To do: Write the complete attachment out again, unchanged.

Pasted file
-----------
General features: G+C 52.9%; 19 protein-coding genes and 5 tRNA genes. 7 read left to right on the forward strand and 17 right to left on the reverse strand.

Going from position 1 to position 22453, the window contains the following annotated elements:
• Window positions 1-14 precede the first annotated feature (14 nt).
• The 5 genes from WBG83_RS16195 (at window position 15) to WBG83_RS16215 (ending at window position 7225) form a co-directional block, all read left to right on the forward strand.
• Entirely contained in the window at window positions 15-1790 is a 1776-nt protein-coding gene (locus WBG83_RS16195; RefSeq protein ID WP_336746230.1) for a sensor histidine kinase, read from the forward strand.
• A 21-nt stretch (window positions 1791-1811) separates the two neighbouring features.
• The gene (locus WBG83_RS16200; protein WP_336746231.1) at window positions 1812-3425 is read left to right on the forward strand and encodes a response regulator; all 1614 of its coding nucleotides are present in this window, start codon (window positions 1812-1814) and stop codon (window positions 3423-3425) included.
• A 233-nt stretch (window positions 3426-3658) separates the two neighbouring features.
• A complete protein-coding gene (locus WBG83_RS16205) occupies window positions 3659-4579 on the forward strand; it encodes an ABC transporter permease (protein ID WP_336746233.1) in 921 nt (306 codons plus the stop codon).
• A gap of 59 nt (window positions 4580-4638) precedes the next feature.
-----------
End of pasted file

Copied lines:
General features: G+C 52.9%; 19 protein-coding genes and 5 tRNA genes. 7 read left to right on the forward strand and 17 right to left on the reverse strand.

Going from position 1 to position 22453, the window contains the following annotated elements:
• Window positions 1-14 precede the first annotated feature (14 nt).
• The 5 genes from WBG83_RS16195 (at window position 15) to WBG83_RS16215 (ending at window position 7225) form a co-directional block, all read left to right on the forward strand.
• Entirely contained in the window at window positions 15-1790 is a 1776-nt protein-coding gene (locus WBG83_RS16195; RefSeq protein ID WP_336746230.1) for a sensor histidine kinase, read from the forward strand.
• A 21-nt stretch (window positions 1791-1811) separates the two neighbouring features.
• The gene (locus WBG83_RS16200; protein WP_336746231.1) at window positions 1812-3425 is read left to right on the forward strand and encodes a response regulator; all 1614 of its coding nucleotides are present in this window, start codon (window positions 1812-1814) and stop codon (window positions 3423-3425) included.
• A 233-nt stretch (window positions 3426-3658) separates the two neighbouring features.
• A complete protein-coding gene (locus WBG83_RS16205) occupies window positions 3659-4579 on the forward strand; it encodes an ABC transporter permease (protein ID WP_336746233.1) in 921 nt (306 codons plus the stop codon).
• A gap of 59 nt (window positions 4580-4638) precedes the next feature.